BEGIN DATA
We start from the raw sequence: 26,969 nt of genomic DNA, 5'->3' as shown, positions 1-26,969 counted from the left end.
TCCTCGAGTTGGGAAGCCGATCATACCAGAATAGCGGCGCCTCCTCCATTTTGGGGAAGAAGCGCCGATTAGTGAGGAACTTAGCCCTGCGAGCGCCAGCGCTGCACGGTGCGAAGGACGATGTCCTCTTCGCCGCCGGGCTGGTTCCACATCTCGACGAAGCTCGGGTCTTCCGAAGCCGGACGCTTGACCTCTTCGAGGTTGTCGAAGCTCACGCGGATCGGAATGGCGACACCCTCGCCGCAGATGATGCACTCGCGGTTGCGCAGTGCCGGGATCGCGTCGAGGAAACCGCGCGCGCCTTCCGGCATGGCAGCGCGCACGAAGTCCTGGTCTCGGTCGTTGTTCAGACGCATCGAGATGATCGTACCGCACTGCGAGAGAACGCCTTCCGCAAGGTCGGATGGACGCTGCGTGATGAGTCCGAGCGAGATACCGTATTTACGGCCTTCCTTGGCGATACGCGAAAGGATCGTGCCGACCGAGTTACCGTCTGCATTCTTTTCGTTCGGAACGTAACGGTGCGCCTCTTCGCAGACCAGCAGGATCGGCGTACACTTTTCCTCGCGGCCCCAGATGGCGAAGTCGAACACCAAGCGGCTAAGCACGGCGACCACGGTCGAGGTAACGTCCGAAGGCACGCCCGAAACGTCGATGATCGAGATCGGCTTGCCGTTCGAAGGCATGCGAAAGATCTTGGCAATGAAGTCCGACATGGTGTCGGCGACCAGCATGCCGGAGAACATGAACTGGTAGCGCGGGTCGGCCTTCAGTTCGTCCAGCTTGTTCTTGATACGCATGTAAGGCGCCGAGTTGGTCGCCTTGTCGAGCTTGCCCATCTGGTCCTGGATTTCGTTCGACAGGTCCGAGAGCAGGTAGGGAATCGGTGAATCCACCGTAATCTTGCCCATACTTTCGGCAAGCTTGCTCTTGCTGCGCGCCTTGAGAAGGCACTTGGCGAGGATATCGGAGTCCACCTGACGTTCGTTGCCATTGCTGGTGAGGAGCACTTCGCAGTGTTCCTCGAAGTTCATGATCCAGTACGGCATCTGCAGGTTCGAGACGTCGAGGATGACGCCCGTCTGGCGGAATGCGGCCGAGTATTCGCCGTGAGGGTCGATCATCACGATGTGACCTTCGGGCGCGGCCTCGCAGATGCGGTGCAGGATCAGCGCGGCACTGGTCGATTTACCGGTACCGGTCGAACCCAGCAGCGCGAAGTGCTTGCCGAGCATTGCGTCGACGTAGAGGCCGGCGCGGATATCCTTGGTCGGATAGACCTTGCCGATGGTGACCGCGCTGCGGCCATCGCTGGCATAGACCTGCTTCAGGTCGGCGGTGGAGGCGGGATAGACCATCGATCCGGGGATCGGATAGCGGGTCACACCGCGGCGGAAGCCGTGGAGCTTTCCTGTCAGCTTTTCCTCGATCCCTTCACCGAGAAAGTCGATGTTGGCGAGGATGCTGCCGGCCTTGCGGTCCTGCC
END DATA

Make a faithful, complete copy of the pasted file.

We start from the raw sequence: 26,969 nt of genomic DNA, 5'->3' as shown, positions 1-26,969 counted from the left end.
TCCTCGAGTTGGGAAGCCGATCATACCAGAATAGCGGCGCCTCCTCCATTTTGGGGAAGAAGCGCCGATTAGTGAGGAACTTAGCCCTGCGAGCGCCAGCGCTGCACGGTGCGAAGGACGATGTCCTCTTCGCCGCCGGGCTGGTTCCACATCTCGACGAAGCTCGGGTCTTCCGAAGCCGGACGCTTGACCTCTTCGAGGTTGTCGAAGCTCACGCGGATCGGAATGGCGACACCCTCGCCGCAGATGATGCACTCGCGGTTGCGCAGTGCCGGGATCGCGTCGAGGAAACCGCGCGCGCCTTCCGGCATGGCAGCGCGCACGAAGTCCTGGTCTCGGTCGTTGTTCAGACGCATCGAGATGATCGTACCGCACTGCGAGAGAACGCCTTCCGCAAGGTCGGATGGACGCTGCGTGATGAGTCCGAGCGAGATACCGTATTTACGGCCTTCCTTGGCGATACGCGAAAGGATCGTGCCGACCGAGTTACCGTCTGCATTCTTTTCGTTCGGAACGTAACGGTGCGCCTCTTCGCAGACCAGCAGGATCGGCGTACACTTTTCCTCGCGGCCCCAGATGGCGAAGTCGAACACCAAGCGGCTAAGCACGGCGACCACGGTCGAGGTAACGTCCGAAGGCACGCCCGAAACGTCGATGATCGAGATCGGCTTGCCGTTCGAAGGCATGCGAAAGATCTTGGCAATGAAGTCCGACATGGTGTCGGCGACCAGCATGCCGGAGAACATGAACTGGTAGCGCGGGTCGGCCTTCAGTTCGTCCAGCTTGTTCTTGATACGCATGTAAGGCGCCGAGTTGGTCGCCTTGTCGAGCTTGCCCATCTGGTCCTGGATTTCGTTCGACAGGTCCGAGAGCAGGTAGGGAATCGGTGAATCCACCGTAATCTTGCCCATACTTTCGGCAAGCTTGCTCTTGCTGCGCGCCTTGAGAAGGCACTTGGCGAGGATATCGGAGTCCACCTGACGTTCGTTGCCATTGCTGGTGAGGAGCACTTCGCAGTGTTCCTCGAAGTTCATGATCCAGTACGGCATCTGCAGGTTCGAGACGTCGAGGATGACGCCCGTCTGGCGGAATGCGGCCGAGTATTCGCCGTGAGGGTCGATCATCACGATGTGACCTTCGGGCGCGGCCTCGCAGATGCGGTGCAGGATCAGCGCGGCACTGGTCGATTTACCGGTACCGGTCGAACCCAGCAGCGCGAAGTGCTTGCCGAGCATTGCGTCGACGTAGAGGCCGGCGCGGATATCCTTGGTCGGATAGACCTTGCCGATGGTGACCGCGCTGCGGCCATCGCTGGCATAGACCTGCTTCAGGTCGGCGGTGGAGGCGGGATAGACCATCGATCCGGGGATCGGATAGCGGGTCACACCGCGGCGGAAGCCGTGGAGCTTTCCTGTCAGCTTTTCCTCGATCCCTTCACCGAGAAAGTCGATGTTGGCGAGGATGCTGCCGGCCTTGCGGTCCTGCC